Pathologic algorithm for predicting lymph node metastasis in clinically localized prostate carcinoma
The risk of significant morbidity and mortality and the cost of pelvic
lymphadenectomy for patients with clinically localized prostate carcinoma
prompts attempts to develop a model to accurately assess the preoperative
lymph node status in such patients. The authors examined the validity
of a previously published algorithm based on the pathologic assessment
of the sextant biopsy specimen to assess the risk of lymph node metastasis
using data from their institution (n=443). The incidence of lymph
node metastasis was 44.4 percent in a high-risk group of patients
at the institution (> four of six biopsies with any Gleason
pattern four carcinoma), 20 percent in an intermediate-risk group
(> one of six biopsies with dominant Gleason pattern four,
excluding those classified as high risk), and 2.47 percent (10/404)
in a low-risk group (all others). The original algorithm, called the
Hamburg algorithm, proved to be a valid tool for predicting lymphatic
spread in this validation study of data from the authors' institution.
The authors concluded that the algorithm may serve as a tool to select
patients who do not need to undergo pelvic lymphadenectomy when they
undergo radical retropubic prostatectomy, thus reducing morbidity
Haese A, Epstein JI, Huland H, et al. Validation
of a biopsy-based pathologic algorithm for predicting lymph node metastases
in patients with clinically localized prostate carcinoma. Cancer.
Reprints: Dr. A. Haese, James Buchanan Brady Urological Institute, The Johns
Hopkins University School of Medicine, 600 N. Wolfe St., Baltimore, MD 21287;
Do autopsies hamper the defense in medical malpractice suits?
To determine how autopsy information influences the outcome of medical
malpractice litigation, the authors studied state court records in
99 cases of medical malpractice adjudication from 1970 to the present.
The three largest groups defined by cause of death at autopsy were
acute pulmonary embolism, acute cardiovascular disease, and drug overdose/interaction.
Findings for defendant physicians outnumbered medical negligence in
the original trial proceedings by a 3:1 margin. The appellate courts
affirmed 51 acquittals and 19 findings of negligence and reversed
the original trial court decision for technical reasons in 29 cases.
The authors found no significant relationship between accuracy of
clinical diagnosis (using the autopsy standard) and outcome of a suit
charging medical negligence. Defendant physicians usually were exonerated,
even when a major discrepancy existed between the autopsy diagnosis
and clinical diagnosis and the unrecognized condition was deemed treatable.
Moreover, major diagnostic discrepancies were relatively uncommon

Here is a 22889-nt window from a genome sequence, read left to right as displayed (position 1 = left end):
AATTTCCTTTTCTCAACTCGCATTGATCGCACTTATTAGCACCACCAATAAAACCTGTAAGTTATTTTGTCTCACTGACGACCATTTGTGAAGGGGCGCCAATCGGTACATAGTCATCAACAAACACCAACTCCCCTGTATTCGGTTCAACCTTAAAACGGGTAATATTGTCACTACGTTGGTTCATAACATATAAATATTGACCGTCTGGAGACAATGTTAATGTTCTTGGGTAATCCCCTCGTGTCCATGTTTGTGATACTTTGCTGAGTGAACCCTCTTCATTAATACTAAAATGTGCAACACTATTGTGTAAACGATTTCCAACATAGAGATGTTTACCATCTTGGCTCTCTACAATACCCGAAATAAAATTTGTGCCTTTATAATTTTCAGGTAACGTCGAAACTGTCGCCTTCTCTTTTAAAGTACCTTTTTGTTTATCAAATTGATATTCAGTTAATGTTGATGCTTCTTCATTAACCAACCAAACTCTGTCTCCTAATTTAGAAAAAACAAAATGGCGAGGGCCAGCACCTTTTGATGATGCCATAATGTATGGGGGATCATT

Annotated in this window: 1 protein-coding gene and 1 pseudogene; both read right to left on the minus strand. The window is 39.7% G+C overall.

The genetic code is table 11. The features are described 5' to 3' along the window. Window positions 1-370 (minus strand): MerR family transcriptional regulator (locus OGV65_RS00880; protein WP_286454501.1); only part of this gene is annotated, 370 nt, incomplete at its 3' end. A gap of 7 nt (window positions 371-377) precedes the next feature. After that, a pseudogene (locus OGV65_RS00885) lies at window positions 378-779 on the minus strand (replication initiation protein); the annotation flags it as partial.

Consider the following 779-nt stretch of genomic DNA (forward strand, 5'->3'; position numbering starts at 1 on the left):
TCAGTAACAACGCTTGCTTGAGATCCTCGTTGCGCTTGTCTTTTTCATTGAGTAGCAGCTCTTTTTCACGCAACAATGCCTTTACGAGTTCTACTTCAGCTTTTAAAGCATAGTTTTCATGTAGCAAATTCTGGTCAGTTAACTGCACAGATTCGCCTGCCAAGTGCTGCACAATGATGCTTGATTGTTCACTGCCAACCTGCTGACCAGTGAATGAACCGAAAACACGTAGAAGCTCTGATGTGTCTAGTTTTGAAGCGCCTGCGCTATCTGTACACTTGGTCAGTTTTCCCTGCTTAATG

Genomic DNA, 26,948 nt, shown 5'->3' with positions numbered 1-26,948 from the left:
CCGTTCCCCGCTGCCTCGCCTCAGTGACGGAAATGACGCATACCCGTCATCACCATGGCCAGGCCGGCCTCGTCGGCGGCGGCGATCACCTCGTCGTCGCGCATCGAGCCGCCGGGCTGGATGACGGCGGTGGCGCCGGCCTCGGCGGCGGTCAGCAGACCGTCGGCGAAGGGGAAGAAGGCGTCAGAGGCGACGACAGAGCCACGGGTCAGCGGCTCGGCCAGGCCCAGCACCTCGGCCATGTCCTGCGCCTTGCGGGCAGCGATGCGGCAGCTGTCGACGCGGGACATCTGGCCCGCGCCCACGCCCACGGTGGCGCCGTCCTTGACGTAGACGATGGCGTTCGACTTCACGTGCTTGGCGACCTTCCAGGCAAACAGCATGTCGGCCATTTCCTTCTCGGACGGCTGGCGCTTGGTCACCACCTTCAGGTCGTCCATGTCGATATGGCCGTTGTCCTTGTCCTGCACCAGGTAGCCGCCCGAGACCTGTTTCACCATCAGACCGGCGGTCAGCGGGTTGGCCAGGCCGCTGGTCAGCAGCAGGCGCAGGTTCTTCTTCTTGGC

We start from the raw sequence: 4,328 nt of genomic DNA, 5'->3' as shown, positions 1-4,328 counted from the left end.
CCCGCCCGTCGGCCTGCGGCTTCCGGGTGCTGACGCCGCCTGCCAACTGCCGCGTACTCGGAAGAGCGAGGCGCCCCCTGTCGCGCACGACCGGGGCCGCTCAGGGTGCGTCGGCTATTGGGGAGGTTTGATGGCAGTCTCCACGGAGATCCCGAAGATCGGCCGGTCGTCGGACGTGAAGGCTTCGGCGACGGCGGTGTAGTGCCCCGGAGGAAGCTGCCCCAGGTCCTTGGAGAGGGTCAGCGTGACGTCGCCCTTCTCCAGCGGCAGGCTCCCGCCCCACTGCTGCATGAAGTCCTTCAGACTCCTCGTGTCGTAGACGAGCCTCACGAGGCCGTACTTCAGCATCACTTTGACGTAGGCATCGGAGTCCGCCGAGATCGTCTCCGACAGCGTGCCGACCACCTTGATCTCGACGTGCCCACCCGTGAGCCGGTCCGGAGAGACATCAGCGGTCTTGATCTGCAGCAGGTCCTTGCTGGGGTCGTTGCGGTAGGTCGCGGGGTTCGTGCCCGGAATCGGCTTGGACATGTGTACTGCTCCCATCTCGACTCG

in suits in which a physician was found to be negligent. Conversely,
autopsy findings were helpful to defendant physicians in about 20
percent of cases. The authors believed their study confirmed that
a finding of medical negligence is based on standard-of-care issues
rather than accuracy of clinical diagnosis. Autopsy findings typically
are not the crux of a successful legal argument for either side in
a malpractice action. The authors concluded that fear of autopsy findings
has no rational basis and is an important obstacle to uninhibited
Bove KE, Iery C, CAP Autopsy Committee. The role of the autopsy in medical malpractice cases, I: a review of 99 appeals court decisions. Arch Pathol Lab Med. 2002;126:1023-1031.
Reprints: Dr. Kevin E. Bove, Dept. of Pathology, Children’s Hospital Medical Center, 3333 Burnet Ave., Cincinnati, OH 45229; email@example.com
Cytologic smears in the intraoperative evaluation of brain tumors
The authors performed a retrospective analysis of 4,172 patients undergoing
surgery at their medical center between 1985 and 1999. There were
3,541 intraoperative smears performed during open procedures and 631
during stereotactic biopsies. Complete correlation with the final
diagnosis was achieved in a mean of 89.8 percent (range, 83 to 93.7
percent per year). Diagnostic accuracy increased to 95 percent on
average (range, 91.5 to 96.7 percent per year) when cases of partial
correlation due primarily to grading deviations were included. The
most accurate intraoperative diagnoses were obtained in cases of meningioma
(97.9 percent), metastasis (96.3 percent), and glioblastoma (95.7
percent). A significant reduction in diagnostic accuracy was observed
in cases of oligodendroglioma (80.9 percent) and ependymoma (77.7
percent). In addition to diagnosis and grading, smear cytology provided
resection guidance in cases of well-delineated tumors. The authors
concluded that intraoperative smears in neurosurgery are easy to obtain,
inexpensive, and highly accurate. Intraoperative smears, as well as
stereotactic biopsy procedures, permit reliable intraoperative guidance
during lesion targeting and resection.
Roessler K, Dietrich W, Kitz K. High diagnostic accuracy of cytologic smears of central nervous system tumors: a 15-year
experience based on 4,172 patients. Acta Cytol. 2002;46:667-674.
Reprints: Dr. Karl Roessler, Dept. of Neurosurgery, University Hospital of Vienna, Waehringer Guertel 18-20, A-1090 Vienna, Austria;